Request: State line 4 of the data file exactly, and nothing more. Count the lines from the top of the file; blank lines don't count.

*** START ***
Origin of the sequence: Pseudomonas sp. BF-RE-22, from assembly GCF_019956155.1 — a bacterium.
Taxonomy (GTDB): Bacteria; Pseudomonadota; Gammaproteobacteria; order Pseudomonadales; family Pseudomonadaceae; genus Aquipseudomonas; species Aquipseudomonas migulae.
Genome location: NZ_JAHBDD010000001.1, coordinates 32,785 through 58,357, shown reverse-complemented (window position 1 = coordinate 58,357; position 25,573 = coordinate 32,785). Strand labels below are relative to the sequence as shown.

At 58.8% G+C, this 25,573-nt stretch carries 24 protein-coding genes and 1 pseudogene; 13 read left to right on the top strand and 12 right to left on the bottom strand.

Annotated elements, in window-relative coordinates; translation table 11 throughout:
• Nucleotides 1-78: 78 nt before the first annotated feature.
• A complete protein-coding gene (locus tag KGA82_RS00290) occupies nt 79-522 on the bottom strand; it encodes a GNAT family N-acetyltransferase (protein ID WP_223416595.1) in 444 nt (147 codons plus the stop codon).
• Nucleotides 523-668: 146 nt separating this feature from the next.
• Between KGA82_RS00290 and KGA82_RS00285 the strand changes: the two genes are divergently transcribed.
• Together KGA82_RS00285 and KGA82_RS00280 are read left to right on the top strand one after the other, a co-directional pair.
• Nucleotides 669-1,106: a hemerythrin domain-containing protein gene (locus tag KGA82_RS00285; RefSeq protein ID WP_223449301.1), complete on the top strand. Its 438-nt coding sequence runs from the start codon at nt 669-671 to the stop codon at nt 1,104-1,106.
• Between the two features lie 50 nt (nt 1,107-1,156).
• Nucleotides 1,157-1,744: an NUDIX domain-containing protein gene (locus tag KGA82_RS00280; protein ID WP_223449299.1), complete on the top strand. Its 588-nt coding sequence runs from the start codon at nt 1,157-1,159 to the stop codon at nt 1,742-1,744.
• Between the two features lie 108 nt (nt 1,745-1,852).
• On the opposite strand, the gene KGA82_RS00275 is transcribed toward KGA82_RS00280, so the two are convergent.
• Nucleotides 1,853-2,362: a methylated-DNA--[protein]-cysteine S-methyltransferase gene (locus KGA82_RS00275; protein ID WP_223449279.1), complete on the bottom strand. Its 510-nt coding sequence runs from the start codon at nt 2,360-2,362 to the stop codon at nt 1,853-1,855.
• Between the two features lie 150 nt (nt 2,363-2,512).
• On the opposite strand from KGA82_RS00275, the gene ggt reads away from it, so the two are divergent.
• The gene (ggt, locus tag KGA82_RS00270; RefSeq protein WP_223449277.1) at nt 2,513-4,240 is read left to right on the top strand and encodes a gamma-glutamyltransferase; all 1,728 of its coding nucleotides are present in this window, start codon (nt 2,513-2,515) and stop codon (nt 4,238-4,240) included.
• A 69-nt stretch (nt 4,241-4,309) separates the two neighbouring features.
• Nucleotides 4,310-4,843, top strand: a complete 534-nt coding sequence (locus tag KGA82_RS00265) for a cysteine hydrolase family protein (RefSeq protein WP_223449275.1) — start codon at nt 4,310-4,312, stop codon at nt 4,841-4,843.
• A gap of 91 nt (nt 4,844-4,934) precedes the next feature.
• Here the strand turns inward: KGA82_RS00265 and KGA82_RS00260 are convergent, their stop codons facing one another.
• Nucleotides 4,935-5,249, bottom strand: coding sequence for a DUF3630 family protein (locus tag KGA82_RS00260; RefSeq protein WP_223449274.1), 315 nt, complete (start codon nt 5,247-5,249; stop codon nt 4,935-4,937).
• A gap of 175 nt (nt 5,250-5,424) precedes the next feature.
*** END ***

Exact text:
At 58.8% G+C, this 25,573-nt stretch carries 24 protein-coding genes and 1 pseudogene; 13 read left to right on the top strand and 12 right to left on the bottom strand.